Ma’s work has screened and been in festivals in seven countries on four continents. She produces and directs in both English and Spanish, and in certain respects considers herself an international version of the documentarian Les Blank, best known for creating documentaries about key American singers and musicians such as Lightnin' Hopkins and Dizzie Gillespie, as well as important artists such as the Cuban santería drummer Francisco Aguabella.
Ma's passions are music, dance, and communicating across ethnic & cultural boundaries; and she tries to combine each of these elements in her work, whether documentary, narrative, or experimental. She has traveled to over 20 countries and speaks several languages. In addition, her earlier careers (history professor, lawyer, and non-profit administrator) also have a significant effect on her filmmaking.
Antonio de la Malena has worked with me on most of my productions in Spain. This was the start of that collaboration, when he took a less prominent role than he did later, as he acquired more experience. Having produced and co-produced many flamenco stage productions, he was a great help as line producer. It's a kind of work with which he is very familiar. He is also full of good ideas about staging.
De la Malena is, in his principal career, a flamenco singer (cantaor). As can be seen in looking at the page The Music, he also is one of the singers in this video and acted as Music Director. A native of Jerez, he was also able to supply us with the talent for our supporting actress - in short, an invaluable member of the team.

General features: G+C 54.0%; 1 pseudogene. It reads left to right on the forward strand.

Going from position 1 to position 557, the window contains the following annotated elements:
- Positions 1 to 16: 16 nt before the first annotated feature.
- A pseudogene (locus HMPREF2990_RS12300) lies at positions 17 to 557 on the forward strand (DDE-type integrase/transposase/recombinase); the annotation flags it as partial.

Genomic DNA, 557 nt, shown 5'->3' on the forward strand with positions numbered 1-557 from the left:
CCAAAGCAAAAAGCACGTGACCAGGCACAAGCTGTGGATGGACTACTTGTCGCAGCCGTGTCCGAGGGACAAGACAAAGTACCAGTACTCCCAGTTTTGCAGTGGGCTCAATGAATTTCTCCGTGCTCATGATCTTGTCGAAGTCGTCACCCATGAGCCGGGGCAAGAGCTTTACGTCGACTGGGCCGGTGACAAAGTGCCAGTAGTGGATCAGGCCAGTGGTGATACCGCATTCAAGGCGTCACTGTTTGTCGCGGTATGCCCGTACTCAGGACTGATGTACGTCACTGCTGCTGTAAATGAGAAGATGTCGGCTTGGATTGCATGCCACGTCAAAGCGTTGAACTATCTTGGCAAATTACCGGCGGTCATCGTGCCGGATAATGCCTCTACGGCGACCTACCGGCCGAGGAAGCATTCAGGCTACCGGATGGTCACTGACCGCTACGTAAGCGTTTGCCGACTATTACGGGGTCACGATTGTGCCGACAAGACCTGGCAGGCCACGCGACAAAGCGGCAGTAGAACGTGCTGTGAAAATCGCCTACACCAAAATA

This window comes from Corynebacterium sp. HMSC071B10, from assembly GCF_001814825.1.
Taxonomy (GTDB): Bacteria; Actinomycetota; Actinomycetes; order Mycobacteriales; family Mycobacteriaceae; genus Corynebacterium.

Adela Olmos, star of Two Streets & Adela, is in fact a flamenco costume designer and dress maker. This dramatic short is not, however, biographical - as Adela frequently pointed out during the filming process. But her career and her apartment (where she kindly allowed us to film) ensured that details about the life of an independent costume designer and about the setting would be authentic.
In addition, at the climax of the film, her character was required to dance a touch of flamenco, appropriate enough since we filmed in Jerez de la Frontera, known as part of the "cradle of flamenco." It was, then, a great asset that Adela could dance a little of the flamenco party dance called bulerias!
A scientist (marine biologist) as well as an actres, Pila Yamuza worked as a stage actress with a theater group in Jerez de la Frontera called Teatro de la Plaza Quema. She emotes beautifully, important in this film since the actual dialogue is brief and a lot of emotion is packed into it. I am sorry to report that not long after our shooting of this film, her duties as a marine biologist led her to temporarily abandon her acting. Hopefully, she will be able to return to it in the future.
Pepe Montilla Blanco was born and raised in Jerez de la Frontera, and has lived there his entire life. Since we were filming in Jerez, he seemed an obvious choice to represent...to represent...well, what he represents. Besides, he's a very good sport, so when I told him what I wanted him to do for me, he did it all without complaints.
In the final analysis, of course, we don't really know why the flower left him.